Wednesday, May 14, 2014
A liberal arts education in biology from Amherst College and knowledge of the Greek Anthology and the Peloponnesian War provided Henry G. Rhone’s ticket into Virginia Commonwealth University 44 years ago. It was 1970 and he was interviewing with vice president Walter Coppedge for the position of director of student activities.
Only two years out of college, the interview questions may have seemed strange to Rhone, but “I hung in there, I got the job and here I stand,” he said.
The following four decades would twice lead Rhone away from VCU: once in 1975 for a position at the University of Virginia, where he would earn his doctor of education, and again in the 1980s for a nine-year stint with J. Sargeant Reynolds Community College as assistant provost and dean of student services.
By August 1989, however, he had returned to VCU as assistant vice provost for student affairs, and he has been here ever since.
Throughout his lengthy career in higher education, Rhone has built a legacy of progress, inclusion and student engagement.
“Henry Rhone is one of the special individuals who is a perfect fit for the job he has held for four decades,” said Beverly Warren, Ed.D., Ph.D., outgoing provost and senior vice president for academic affairs. “I wish everyone could find that perfect of a fit for their careers.”
In his role as vice provost for student affairs, Rhone has overseen University Counseling Services, Student Health Services, Greek Affairs, University Career Center, Student Commons and Activities, Student Media Center, Recreational Sports, Student Government Association, Office of Multicultural Student Affairs, Residential Life and Housing, the honor system, Office of Student Conduct and Academic Integrity and financial management and technology services within the division.
He has also served on numerous committees, boards, grants, projects, consultations and presentations.
At Rhone’s recent retirement party, attended by colleagues, students, friends and family, Warren thanked Rhone’s wife, Audrey.
“I can tell you … how much it means to have family come and share this moment,” she said. “Oftentimes you don’t know how much your loved one means to that place where he’s invested much of his time, and you’ve had much less of him because of that.”
More than 100 people turned out to celebrate Rhone at his retirement party.
“This truly is a bittersweet moment for us as we say goodbye [because] – think about this – we as an institution don’t really know life without Henry Rhone,” said Warren, who is leaving her position to become president at Kent State. “There’s always been a Henry Rhone here. When I think about that, I start to panic, but then I think, ‘Oh, I’m leaving too, Henry!’ My timing is impeccable.”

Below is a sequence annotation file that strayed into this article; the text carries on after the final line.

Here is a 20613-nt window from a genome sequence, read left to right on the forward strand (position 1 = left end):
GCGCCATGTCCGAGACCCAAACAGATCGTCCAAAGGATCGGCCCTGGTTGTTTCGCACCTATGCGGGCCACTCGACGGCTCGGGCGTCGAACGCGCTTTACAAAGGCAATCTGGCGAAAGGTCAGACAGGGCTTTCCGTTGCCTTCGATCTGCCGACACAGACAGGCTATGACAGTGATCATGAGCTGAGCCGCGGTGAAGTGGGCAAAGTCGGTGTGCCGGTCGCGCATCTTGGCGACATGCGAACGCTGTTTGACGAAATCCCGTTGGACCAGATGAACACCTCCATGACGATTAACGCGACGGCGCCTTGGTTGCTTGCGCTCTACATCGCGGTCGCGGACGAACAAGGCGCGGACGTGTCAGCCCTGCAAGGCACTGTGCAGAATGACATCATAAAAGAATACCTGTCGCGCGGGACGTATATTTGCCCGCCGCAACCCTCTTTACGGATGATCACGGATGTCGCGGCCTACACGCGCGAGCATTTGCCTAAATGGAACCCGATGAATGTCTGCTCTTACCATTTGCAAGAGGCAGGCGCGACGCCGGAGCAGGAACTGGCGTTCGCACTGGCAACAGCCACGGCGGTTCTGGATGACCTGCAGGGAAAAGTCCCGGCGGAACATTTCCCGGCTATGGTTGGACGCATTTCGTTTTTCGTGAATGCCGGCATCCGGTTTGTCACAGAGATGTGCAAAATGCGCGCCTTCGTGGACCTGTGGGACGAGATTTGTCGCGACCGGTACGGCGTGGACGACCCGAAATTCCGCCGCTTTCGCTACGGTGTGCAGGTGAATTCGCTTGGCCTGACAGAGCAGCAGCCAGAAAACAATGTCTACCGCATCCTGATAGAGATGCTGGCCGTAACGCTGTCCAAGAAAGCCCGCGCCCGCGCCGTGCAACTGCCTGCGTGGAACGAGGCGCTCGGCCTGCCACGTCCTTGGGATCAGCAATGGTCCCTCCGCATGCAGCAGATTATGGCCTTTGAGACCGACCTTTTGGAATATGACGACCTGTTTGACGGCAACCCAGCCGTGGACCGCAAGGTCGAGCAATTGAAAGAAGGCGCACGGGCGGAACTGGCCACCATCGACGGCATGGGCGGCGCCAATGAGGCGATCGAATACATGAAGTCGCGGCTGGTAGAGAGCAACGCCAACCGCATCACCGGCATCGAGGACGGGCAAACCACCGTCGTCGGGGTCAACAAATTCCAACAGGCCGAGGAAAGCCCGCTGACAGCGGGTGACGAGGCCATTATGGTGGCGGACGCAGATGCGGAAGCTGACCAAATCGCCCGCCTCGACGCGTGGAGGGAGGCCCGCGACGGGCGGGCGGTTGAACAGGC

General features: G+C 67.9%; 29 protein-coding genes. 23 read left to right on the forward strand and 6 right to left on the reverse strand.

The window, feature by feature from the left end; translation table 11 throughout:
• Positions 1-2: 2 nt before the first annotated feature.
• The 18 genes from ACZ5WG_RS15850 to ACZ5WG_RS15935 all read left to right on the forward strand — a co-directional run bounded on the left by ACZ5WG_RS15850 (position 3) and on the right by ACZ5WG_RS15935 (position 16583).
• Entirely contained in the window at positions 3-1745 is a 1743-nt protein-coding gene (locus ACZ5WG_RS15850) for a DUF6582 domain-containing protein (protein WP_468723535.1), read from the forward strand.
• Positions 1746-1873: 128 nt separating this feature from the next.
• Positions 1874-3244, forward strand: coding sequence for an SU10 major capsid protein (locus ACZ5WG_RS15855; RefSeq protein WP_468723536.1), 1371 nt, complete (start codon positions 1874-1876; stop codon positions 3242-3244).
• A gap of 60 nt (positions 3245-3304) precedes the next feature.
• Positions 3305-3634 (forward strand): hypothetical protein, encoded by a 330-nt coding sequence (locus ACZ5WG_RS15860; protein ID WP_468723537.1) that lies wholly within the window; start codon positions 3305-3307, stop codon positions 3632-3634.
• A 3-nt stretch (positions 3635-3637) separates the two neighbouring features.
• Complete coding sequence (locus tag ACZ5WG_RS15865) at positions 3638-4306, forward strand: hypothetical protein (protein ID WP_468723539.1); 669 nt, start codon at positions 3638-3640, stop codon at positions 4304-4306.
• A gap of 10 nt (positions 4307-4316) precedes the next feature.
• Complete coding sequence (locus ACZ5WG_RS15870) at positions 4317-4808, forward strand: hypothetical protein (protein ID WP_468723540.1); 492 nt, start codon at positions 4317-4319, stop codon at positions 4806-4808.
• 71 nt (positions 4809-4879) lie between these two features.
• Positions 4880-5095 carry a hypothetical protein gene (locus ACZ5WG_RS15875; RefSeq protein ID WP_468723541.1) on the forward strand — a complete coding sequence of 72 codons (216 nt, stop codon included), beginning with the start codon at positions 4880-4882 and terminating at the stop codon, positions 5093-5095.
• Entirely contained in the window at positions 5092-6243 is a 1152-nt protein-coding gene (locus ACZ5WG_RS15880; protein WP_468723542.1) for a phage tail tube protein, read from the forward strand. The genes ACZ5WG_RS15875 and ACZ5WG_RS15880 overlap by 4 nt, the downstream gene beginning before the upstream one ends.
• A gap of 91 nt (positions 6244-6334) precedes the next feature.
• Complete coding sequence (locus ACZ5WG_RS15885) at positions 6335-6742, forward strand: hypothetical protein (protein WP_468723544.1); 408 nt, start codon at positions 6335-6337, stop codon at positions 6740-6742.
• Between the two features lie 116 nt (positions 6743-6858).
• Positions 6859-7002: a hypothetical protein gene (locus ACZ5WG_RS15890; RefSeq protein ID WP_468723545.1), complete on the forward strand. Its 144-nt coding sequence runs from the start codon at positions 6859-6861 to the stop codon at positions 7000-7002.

VCU President Michael Rao, Ph.D., praised Rhone as an advocate for the university’s students.
“Henry is beloved by generations of VCU students,” Rao said.
His colleagues, meanwhile, remarked on his sense of humor and his love of whimsy, golf, cycling and fine cigars. They also spoke of his impact.
Longtime colleague Carmen Bell was a student at VCU when she first met Rhone.
“In the ’70s, the tumultuous times of the ’70s, we had a class called ‘Cross Culture Communications’ where we had different cultures meet and learn about each other,” Bell said. “Henry was a facilitator. I learned more about myself from him in those classes than I have in my whole life.”
When Rhone spoke, he thanked his family, friends and colleagues, anyone that had made a profound impact in his life, apologizing for anyone he had forgotten.
“My career has followed the path which my alma mater commencement speaker talked about – it’s been an uncharted path filled with things he called ‘the vicissitudes of life,’” he said. “I am most grateful to all of you, friends, family, coworkers who have helped get me to where I am. I am not claiming any success without saying you did it.
“I’ve had the passion for providing quality services to students. I hope students find VCU a better place. We built buildings, we created a campus that reflects diversity, we created an environment that we think supports a positive education.”
Pausing to reflect on his past and of all the possibilities of his future, Rhone, husband, father of four, grandfather of two, finished his speech.
“My retired working friends said to me, ‘You’ll know when it’s time to leave.’ So, as I would say now, this is my season. Thanks for the memories. I’ll hit the road, Jack. I’ve done it my way. I’ve had the time of my life and still the best is yet to come. Thank you very much.”
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